Chemo and immune inhibitor combo increases survival in AML patients

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A combination of the standard-of-care chemotherapy drug known as azacitidine, with nivolumab, an immune checkpoint inhibitor, demonstrated an encouraging response rate and overall survival in patients with relapsed or refractory acute myeloid leukaemia (AML) according to findings from a Phase II study at the University of Texas MD Anderson Cancer Centre.

The study led by Dr Naval Daver, associate professor of leukaemia, followed 70 patients with an average of two prior treatments for relapsed AML, and reported a 33% overall response with 22% of patients in complete remission. The drug combination was particularly effective in patients who had not previously received hypomethylating agents (HMAs) such as azacitidine or decitabine, with an overall response rate of 52% in these patients.

“In addition, bone marrow samples taken prior to treatment indicated a higher frequency of pre-therapy bone marrow CD3 and CD8 cells predicted for response to therapy,” said Daver. “In particular, CD3 appeared to have a high sensitivity and specificity rate for predicting response, indicating it might serve as a reliable biomarker for selecting patients for this combination therapy.”

Azacitidine is approved in the US and Europe for patients with myelodysplastic syndrome (MDS), and is approved in Europe and commonly used in treating older patients with newly diagnosed AML. HHMAs such as azacitidine, promote anti-tumour signalling, and dampen anti-tumour immunity by increasing expression of immune checkpoint antibodies PD-1 and PD-L1 in AML and other cancers.

“Over the last decade, six PD-1, PD-L2 and CTLA-4 antibodies have been approved for over 25 indications in 10 tumour types in the US and Europe,” said Daver. “However, single agent PD-1 antibodies have shown little effect in patients with relapsed AML or high-risk MDS. This study was designed to assess whether the addition of nivolumab to azacitidine was safe and effective.”

Treatment consisted of intravenously or subcutaneously administered azacytadine, and nivolumab given as an infusion. Eleven percent of patients experienced severe or potentially life-threatening side effects, although the majority were successfully treated.

Overall survival in all patients was 6.3 months. Survival in first relapsed patients was most encouraging at 10.6 months, which is double that of observed survival with azacitidine alone in similar patients at MD Anderson.

A randomised Phase III study with this combination in the frontline setting has been initiated. Other ongoing studies using this approach include a randomised Phase II study of azacytadine with or without PD-L1 inhibitor in frontline elderly AML patients, and a randomised trial of PD-1 inhibitors for eradication of minimal residual disease in high-risk AML patients in remission.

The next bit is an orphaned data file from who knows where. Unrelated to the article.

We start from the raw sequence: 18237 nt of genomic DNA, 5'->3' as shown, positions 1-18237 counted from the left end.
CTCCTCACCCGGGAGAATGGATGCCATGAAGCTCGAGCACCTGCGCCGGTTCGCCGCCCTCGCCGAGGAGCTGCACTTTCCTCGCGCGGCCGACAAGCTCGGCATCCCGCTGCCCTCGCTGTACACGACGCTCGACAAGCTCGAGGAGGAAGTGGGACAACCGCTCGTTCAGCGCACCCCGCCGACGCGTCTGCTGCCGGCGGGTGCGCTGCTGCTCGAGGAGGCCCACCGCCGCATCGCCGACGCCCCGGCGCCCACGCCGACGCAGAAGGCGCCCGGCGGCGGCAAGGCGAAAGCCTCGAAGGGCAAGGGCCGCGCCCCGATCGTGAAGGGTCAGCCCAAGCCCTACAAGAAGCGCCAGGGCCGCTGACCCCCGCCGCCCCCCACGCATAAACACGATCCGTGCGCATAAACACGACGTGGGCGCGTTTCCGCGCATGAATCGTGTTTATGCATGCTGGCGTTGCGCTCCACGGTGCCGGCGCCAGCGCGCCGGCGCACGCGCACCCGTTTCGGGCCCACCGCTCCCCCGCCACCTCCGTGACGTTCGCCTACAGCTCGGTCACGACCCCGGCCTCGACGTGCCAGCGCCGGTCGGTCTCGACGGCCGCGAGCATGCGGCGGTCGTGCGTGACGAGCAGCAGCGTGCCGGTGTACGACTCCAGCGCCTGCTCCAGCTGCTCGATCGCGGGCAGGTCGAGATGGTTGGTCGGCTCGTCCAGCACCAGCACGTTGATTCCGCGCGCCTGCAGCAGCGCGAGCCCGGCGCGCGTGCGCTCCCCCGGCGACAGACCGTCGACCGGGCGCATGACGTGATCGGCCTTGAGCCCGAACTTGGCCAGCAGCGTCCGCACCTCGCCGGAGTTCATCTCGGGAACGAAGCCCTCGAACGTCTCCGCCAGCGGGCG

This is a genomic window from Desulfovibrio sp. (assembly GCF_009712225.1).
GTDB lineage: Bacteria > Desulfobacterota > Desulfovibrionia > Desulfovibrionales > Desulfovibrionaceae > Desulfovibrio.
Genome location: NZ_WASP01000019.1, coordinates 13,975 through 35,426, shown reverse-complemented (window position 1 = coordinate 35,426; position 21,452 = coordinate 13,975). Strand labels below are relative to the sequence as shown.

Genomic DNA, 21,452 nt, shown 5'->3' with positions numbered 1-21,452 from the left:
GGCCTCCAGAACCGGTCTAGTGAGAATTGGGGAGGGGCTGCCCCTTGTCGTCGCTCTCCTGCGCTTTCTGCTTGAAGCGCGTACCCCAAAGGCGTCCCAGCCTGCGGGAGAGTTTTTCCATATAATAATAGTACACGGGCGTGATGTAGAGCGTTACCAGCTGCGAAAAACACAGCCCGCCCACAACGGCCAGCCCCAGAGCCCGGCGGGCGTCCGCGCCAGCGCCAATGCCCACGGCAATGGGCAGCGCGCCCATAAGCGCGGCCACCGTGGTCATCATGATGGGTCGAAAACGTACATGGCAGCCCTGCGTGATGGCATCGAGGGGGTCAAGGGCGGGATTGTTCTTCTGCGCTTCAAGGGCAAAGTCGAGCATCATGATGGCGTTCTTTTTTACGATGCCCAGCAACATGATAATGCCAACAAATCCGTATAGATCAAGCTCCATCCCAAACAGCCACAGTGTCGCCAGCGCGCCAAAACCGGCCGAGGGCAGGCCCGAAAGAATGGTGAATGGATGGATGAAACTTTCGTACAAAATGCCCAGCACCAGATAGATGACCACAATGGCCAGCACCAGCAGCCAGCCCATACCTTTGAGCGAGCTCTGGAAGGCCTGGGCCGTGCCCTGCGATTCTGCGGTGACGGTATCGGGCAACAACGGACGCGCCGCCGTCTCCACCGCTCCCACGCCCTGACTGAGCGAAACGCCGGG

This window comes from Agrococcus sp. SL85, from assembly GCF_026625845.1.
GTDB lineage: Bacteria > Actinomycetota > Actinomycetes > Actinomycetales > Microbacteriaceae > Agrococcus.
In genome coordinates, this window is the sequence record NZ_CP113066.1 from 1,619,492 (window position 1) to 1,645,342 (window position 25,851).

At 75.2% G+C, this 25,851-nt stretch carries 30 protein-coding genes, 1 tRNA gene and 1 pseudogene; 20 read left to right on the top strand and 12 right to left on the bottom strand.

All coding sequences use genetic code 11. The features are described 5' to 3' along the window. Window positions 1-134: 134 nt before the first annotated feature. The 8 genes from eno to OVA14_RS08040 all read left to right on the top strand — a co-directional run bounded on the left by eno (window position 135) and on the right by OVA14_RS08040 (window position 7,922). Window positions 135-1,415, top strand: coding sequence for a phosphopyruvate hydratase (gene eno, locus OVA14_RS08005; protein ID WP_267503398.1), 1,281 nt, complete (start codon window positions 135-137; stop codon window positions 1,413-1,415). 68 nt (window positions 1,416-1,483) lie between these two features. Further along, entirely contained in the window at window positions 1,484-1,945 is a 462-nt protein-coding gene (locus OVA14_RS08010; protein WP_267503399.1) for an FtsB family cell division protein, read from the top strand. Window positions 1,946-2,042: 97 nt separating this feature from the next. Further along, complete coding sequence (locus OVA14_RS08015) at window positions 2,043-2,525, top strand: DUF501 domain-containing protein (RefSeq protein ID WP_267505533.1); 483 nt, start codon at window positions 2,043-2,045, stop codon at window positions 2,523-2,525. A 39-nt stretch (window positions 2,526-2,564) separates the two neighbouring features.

“We believe that implementation of clinical and immune biomarkers to select patients are likely to yield further improved outcomes with these types of therapies in AML,” said Daver.

Abstract
Background: Preclinical models showed that blocking PD-1/PD-L1 pathways enhanced anti-leukemic responses. Azacitidine up-regulates PD-1 and interferon-gamma signaling. Methods: In this single arm trial, patients with relapsed/refractory (R/R) AML were treated with azacitidine 75mg/m2 Days 1-7 intravenously/subcutaneously with nivolumab 3mg/kg intravenously on Day 1 and 14, every 4-6 weeks.
Findings: Seventy-patients were treated. The median age was 70-years (range,22-90). The median number of prior therapies was 2 (range,1-7). The overall response rate (ORR) was 33% including 15 (22%) complete remission (CR)/complete remission with insufficient recovery of counts (CRi), 1 partial response, and 7 patients with hematologic improvement (HI) maintained >6 months. Six-patients (9%) had stable disease >6 months. The ORR was 58% and 22%, in HMA-naive (n=25) and HMA pre-treated (n=45) patients, respectively. Grade 3-4 immune-related adverse events occurred in 8 (11%) patients. Pretherapy bone marrow and peripheral blood CD3 and CD8 were significantly predictive for response on flow-cytometry. CTLA-4 was significantly up-regulated on CD4+Teff in non-responders after 2 and 4 doses of nivolumab.
Interpretation: Azacitidine-nivolumab therapy produced an encouraging response rate and overall survival in patients with R/R-AML, particularly in HMA-naive and Salvage-1 patients. Pretherapy bone marrow aspirate and peripheral blood CD3 percentage may be biomarkers for patient selection.

Authors
Naval Daver, Guillermo Garcia-Manero, Sreyashi Basu, Prajwal C Boddu, Mansour Alfayez, Jorge E Cortes, Marina Konopleva, Farhad Ravandi-Kashani, Elias Jabbour, Tapan M Kadia, Graciela M Nogueras-Gonzalez, Jing Ning, Naveen Pemmaraju, Courtney D DiNardo, Michael Andreeff, Sherry A Pierce, Tauna Gordon, Steven M Kornblau, Wilmer Flores, Zainab Alhamal, Carlos Bueso-Ramos, Jeffrey L Jorgensen, Keyur P Patel, Jorge Blando, James P Allison, Padmanee Sharma, Hagop Kantarjian

University of Texas MD Anderson Cancer Centre material
Cancer Discovery abstract


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